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A Bizarre Vacuum in the 2016 UK Budget

Cyber Security – It’s something of a Hot Topic

Month after month, year after year, recently it seems that the state of global cyber security is always, consistently, making headlines. Everybody is talking about it. Well, almost everybody. Last week George Osborne, the UK Chancellor of the Exchequer, delivered his 2016 Budget and, somehow, he managed to talk for just over an hour without mentioning cyber security once.

Not once.

Which is really quite strange…

…when you consider that only back in November the same man gave a 45-minute speech in which he used the word “cyber” no less than 134 times. And make no mistake, the message back then was certainly pertinent to this year’s Budget, and one that we had every reason to expect to hear either supported or explicitly revoked in the Budget Speech. You see, Osborne declared back then that he planned to double cyber security spending, to £1.9 billion over the following five years.

…when you hear, only two days after the Budget, the Minister for the Cabinet Office and Paymaster General, Matt Hancock, confirming that the UK’s new National Cyber Security Centre, also announced by the Chancellor in his November speech, will open in London in October. This year. One can only assume that this will not be free.

…when you realise that the Budget was delivered literally the day after the Government’s controversial Investigatory Powers Bill (IPB) received its Second Reading in the House of Commons, amid reiterated concerns by industry experts and trade bodies. Concerns that it is still not workable, that controls over how it will be used remain unsatisfactory, and that the current bill simply “does not do what the Home Office says it does”.

…when I tell you that The Rt Hon Matt Hancock MP also gave a speech, just two weeks before the Budget, at the Institute of Directors. A speech in which he said, “It’s not just soldiers, sailors, airmen, and policemen we need to protect our assets and livelihoods today. Today a line of code can ruin lives just as any bomb or bullet” and concluded “So let’s work together to recognise the challenges we face, respond energetically to them, and make sure we have the capability to reap the rewards of the cyber revolution.”

In other news

I may have said “month after month, year after year” a few paragraphs ago, but let us just concentrate on headlines published within the three weeks prior to the Budget. The message, I think, is pretty clear.

The Independent wrote on 25 February that “Over half of British businesses to suffer cyber attacks by 2018,” referring to PwC’s latest highly respected Global Economic Crime Survey, and adding that “A third of UK organisations admitted they have no response plan” and, remember this last one for just a moment, “Cybercrime climbs to 2nd most reported fraud in 2016”.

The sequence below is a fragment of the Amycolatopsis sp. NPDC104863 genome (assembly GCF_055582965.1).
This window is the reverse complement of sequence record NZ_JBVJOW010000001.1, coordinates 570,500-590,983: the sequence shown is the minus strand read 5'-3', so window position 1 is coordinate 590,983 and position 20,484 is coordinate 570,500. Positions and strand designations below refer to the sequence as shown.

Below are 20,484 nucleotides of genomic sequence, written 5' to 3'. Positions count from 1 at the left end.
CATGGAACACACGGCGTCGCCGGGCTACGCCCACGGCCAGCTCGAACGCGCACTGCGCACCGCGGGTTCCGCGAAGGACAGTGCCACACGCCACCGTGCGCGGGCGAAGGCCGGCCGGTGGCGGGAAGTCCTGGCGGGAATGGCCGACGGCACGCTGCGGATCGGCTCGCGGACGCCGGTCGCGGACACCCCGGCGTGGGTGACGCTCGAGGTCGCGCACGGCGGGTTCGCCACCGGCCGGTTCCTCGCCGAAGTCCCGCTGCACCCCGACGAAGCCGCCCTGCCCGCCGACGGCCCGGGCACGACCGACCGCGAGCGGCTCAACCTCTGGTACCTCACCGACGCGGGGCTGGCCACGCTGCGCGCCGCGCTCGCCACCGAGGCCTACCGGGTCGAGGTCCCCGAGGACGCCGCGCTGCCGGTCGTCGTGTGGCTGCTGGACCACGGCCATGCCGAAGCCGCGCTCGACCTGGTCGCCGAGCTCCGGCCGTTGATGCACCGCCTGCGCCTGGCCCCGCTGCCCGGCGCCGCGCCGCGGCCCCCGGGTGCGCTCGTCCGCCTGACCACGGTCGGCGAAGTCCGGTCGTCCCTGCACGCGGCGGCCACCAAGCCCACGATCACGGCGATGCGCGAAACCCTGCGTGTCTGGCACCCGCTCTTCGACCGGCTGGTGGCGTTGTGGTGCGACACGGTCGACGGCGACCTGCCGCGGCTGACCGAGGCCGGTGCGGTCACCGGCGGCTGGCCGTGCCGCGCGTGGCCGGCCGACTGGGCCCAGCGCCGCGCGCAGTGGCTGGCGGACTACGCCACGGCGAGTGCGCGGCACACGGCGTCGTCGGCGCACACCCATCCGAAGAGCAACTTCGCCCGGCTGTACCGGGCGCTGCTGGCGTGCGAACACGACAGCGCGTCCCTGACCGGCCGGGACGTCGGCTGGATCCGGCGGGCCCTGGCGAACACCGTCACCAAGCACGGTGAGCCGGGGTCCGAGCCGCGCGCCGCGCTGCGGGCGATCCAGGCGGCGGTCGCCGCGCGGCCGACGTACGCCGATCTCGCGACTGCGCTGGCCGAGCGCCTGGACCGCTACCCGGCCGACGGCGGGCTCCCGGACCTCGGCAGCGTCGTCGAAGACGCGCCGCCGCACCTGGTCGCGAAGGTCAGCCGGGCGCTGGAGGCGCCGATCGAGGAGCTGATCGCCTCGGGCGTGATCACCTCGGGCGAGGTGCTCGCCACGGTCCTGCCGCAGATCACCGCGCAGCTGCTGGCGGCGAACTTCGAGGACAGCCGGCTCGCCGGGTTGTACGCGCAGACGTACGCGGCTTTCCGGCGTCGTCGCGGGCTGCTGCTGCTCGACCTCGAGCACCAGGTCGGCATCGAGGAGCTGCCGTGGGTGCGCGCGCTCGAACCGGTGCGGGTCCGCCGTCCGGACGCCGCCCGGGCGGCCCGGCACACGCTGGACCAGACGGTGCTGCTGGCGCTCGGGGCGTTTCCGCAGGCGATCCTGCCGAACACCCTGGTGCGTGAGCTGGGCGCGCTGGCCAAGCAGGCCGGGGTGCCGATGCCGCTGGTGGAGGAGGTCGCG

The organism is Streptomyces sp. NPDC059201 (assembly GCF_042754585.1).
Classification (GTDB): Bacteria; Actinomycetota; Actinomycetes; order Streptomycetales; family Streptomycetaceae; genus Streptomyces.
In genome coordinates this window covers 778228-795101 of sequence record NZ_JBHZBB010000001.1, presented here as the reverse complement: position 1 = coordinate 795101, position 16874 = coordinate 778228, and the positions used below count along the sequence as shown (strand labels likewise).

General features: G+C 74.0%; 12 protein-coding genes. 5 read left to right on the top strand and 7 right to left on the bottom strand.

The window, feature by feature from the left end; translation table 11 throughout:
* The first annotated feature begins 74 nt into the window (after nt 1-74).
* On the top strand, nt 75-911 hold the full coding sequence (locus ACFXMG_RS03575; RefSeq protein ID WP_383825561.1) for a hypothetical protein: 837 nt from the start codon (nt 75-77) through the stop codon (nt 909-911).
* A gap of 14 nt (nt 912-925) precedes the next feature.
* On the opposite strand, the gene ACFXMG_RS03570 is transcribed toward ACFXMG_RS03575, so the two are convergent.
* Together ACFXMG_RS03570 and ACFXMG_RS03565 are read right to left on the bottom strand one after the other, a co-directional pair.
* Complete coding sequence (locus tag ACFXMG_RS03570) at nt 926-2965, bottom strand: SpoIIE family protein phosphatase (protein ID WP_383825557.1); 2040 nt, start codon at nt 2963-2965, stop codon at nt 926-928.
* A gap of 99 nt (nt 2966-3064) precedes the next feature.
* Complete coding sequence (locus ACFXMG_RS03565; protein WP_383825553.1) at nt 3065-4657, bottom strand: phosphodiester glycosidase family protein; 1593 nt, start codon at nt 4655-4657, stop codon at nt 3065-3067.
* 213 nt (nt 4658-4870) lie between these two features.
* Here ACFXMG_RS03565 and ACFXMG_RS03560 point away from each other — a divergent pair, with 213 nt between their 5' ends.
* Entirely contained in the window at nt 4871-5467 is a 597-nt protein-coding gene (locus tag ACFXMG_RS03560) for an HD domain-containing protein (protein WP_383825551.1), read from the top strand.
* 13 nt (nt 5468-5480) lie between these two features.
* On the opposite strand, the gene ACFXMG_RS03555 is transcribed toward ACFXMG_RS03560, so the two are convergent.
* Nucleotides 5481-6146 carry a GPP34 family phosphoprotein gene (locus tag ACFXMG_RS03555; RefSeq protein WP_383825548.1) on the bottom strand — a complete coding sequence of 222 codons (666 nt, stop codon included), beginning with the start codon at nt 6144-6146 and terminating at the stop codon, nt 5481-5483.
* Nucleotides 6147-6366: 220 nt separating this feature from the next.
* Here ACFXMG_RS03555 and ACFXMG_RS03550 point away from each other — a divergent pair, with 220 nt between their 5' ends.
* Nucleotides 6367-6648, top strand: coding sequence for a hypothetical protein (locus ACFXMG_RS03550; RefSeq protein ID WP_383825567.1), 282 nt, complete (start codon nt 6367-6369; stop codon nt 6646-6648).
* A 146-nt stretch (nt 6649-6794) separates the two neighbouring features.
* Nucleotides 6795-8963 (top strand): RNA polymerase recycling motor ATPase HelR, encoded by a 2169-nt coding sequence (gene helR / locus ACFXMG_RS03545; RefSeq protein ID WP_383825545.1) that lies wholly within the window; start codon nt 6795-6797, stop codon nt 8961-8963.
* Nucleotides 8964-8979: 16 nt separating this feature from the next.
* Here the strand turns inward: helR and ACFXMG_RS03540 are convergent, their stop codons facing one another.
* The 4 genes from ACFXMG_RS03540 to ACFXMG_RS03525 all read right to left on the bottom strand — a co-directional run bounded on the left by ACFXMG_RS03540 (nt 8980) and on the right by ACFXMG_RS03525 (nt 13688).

Meanwhile, as if in response to that last point, Forbes claim on 2 March “U.K. Study Reveals Serious Underreporting Of Cyber Attacks By Business”, telling us that “companies are keeping quiet even though half (49%) of attacks have resulted in the interruption of business operations”. So not only is cybercrime now the 2nd most reported fraud, but that’s in spite of the fact that “Under one-third (28%) of cyber attacks are being reported to the police”. Just take that in for a few seconds before we move on.

Not to be left out, the BBC reported on 29 February about a highly sophisticated 6 month operation to hack into Ukraine’s electricity network and cause a blackout. Believed to be the first successful cyber-attack on an electricity distribution network, it was noted that there was nothing stopping the attackers shutting off power to a much wider area than they did, and has been described as “a shot across the bows” – with no reason to believe that the UK is safe from a similar attack, “given sufficient sophistication and funding”.

I could go on, but I will make this the last – The Telegraph published a piece on 15 March, again just the day before the Budget, the gist of which was that “Telecoms companies are the most vulnerable businesses in Britain to cyber attacks, yet spend the least on defending themselves against hackers”. Quotes include “More than half of telecoms bosses who took part in the survey believed their company would experience a “significant breach” within a year’s time” and “Bosses know it is a risk but are uncertain in their approach, often failing to prioritise spending on cyber security.”

The Problem has not gone away

Indeed, it has been said about cybercrime that “we are not only losing lots of battles, but the war as well”.

So why does it appear that, this year, Mr Osborne has decided he is going to ignore it?